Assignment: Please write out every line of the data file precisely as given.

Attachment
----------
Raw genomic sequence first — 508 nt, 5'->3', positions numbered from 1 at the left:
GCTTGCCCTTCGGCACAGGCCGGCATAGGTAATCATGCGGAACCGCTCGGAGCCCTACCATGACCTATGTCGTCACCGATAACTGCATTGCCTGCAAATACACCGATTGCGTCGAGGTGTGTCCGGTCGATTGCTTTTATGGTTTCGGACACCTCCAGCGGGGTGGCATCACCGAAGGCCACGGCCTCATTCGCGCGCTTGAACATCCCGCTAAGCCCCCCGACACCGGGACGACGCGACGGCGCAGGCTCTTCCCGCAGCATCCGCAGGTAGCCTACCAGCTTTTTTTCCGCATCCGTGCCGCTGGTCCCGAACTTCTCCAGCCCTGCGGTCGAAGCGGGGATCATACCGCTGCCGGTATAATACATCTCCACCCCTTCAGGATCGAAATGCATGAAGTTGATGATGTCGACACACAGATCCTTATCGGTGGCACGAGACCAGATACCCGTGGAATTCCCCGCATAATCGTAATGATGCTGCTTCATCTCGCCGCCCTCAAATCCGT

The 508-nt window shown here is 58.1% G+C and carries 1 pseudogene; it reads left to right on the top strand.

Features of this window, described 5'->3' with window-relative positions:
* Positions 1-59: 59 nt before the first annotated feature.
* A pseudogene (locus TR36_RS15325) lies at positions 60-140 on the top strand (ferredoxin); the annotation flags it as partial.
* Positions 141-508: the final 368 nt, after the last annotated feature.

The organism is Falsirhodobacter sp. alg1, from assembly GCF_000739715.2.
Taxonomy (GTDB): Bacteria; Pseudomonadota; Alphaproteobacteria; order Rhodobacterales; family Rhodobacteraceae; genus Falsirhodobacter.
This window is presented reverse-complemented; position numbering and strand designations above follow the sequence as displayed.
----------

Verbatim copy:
Raw genomic sequence first — 508 nt, 5'->3', positions numbered from 1 at the left:
GCTTGCCCTTCGGCACAGGCCGGCATAGGTAATCATGCGGAACCGCTCGGAGCCCTACCATGACCTATGTCGTCACCGATAACTGCATTGCCTGCAAATACACCGATTGCGTCGAGGTGTGTCCGGTCGATTGCTTTTATGGTTTCGGACACCTCCAGCGGGGTGGCATCACCGAAGGCCACGGCCTCATTCGCGCGCTTGAACATCCCGCTAAGCCCCCCGACACCGGGACGACGCGACGGCGCAGGCTCTTCCCGCAGCATCCGCAGGTAGCCTACCAGCTTTTTTTCCGCATCCGTGCCGCTGGTCCCGAACTTCTCCAGCCCTGCGGTCGAAGCGGGGATCATACCGCTGCCGGTATAATACATCTCCACCCCTTCAGGATCGAAATGCATGAAGTTGATGATGTCGACACACAGATCCTTATCGGTGGCACGAGACCAGATACCCGTGGAATTCCCCGCATAATCGTAATGATGCTGCTTCATCTCGCCGCCCTCAAATCCGT

The 508-nt window shown here is 58.1% G+C and carries 1 pseudogene; it reads left to right on the top strand.

Features of this window, described 5'->3' with window-relative positions:
* Positions 1-59: 59 nt before the first annotated feature.
* A pseudogene (locus TR36_RS15325) lies at positions 60-140 on the top strand (ferredoxin); the annotation flags it as partial.
* Positions 141-508: the final 368 nt, after the last annotated feature.

The organism is Falsirhodobacter sp. alg1, from assembly GCF_000739715.2.
Taxonomy (GTDB): Bacteria; Pseudomonadota; Alphaproteobacteria; order Rhodobacterales; family Rhodobacteraceae; genus Falsirhodobacter.
This window is presented reverse-complemented; position numbering and strand designations above follow the sequence as displayed.